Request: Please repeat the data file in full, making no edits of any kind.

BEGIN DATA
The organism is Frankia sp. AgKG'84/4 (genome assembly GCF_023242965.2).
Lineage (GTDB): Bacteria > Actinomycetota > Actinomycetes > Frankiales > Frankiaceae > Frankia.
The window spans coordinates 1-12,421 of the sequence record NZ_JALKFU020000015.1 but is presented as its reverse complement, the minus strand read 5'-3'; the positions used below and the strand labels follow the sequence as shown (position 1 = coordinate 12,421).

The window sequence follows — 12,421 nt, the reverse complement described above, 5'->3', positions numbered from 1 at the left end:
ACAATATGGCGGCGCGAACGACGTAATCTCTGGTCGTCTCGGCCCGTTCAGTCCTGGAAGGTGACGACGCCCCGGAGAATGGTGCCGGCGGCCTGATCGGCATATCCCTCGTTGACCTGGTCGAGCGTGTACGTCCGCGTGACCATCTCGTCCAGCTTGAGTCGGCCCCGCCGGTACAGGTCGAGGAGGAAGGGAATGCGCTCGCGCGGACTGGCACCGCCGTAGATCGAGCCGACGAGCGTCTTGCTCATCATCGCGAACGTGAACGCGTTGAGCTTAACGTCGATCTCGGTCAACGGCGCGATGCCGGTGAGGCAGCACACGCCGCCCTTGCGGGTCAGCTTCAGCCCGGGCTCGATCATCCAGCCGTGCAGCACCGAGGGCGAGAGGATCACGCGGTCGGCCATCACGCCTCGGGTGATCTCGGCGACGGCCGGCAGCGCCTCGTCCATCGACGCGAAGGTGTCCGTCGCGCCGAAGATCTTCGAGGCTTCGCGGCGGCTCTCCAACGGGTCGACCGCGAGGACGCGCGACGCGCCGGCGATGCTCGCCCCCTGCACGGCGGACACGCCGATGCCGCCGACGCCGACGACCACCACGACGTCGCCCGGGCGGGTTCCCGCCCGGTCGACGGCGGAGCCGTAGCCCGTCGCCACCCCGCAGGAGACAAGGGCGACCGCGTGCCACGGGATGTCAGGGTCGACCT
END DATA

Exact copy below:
The organism is Frankia sp. AgKG'84/4 (genome assembly GCF_023242965.2).
Lineage (GTDB): Bacteria > Actinomycetota > Actinomycetes > Frankiales > Frankiaceae > Frankia.
The window spans coordinates 1-12,421 of the sequence record NZ_JALKFU020000015.1 but is presented as its reverse complement, the minus strand read 5'-3'; the positions used below and the strand labels follow the sequence as shown (position 1 = coordinate 12,421).

The window sequence follows — 12,421 nt, the reverse complement described above, 5'->3', positions numbered from 1 at the left end:
ACAATATGGCGGCGCGAACGACGTAATCTCTGGTCGTCTCGGCCCGTTCAGTCCTGGAAGGTGACGACGCCCCGGAGAATGGTGCCGGCGGCCTGATCGGCATATCCCTCGTTGACCTGGTCGAGCGTGTACGTCCGCGTGACCATCTCGTCCAGCTTGAGTCGGCCCCGCCGGTACAGGTCGAGGAGGAAGGGAATGCGCTCGCGCGGACTGGCACCGCCGTAGATCGAGCCGACGAGCGTCTTGCTCATCATCGCGAACGTGAACGCGTTGAGCTTAACGTCGATCTCGGTCAACGGCGCGATGCCGGTGAGGCAGCACACGCCGCCCTTGCGGGTCAGCTTCAGCCCGGGCTCGATCATCCAGCCGTGCAGCACCGAGGGCGAGAGGATCACGCGGTCGGCCATCACGCCTCGGGTGATCTCGGCGACGGCCGGCAGCGCCTCGTCCATCGACGCGAAGGTGTCCGTCGCGCCGAAGATCTTCGAGGCTTCGCGGCGGCTCTCCAACGGGTCGACCGCGAGGACGCGCGACGCGCCGGCGATGCTCGCCCCCTGCACGGCGGACACGCCGATGCCGCCGACGCCGACGACCACCACGACGTCGCCCGGGCGGGTTCCCGCCCGGTCGACGGCGGAGCCGTAGCCCGTCGCCACCCCGCAGGAGACAAGGGCGACCGCGTGCCACGGGATGTCAGGGTCGACCT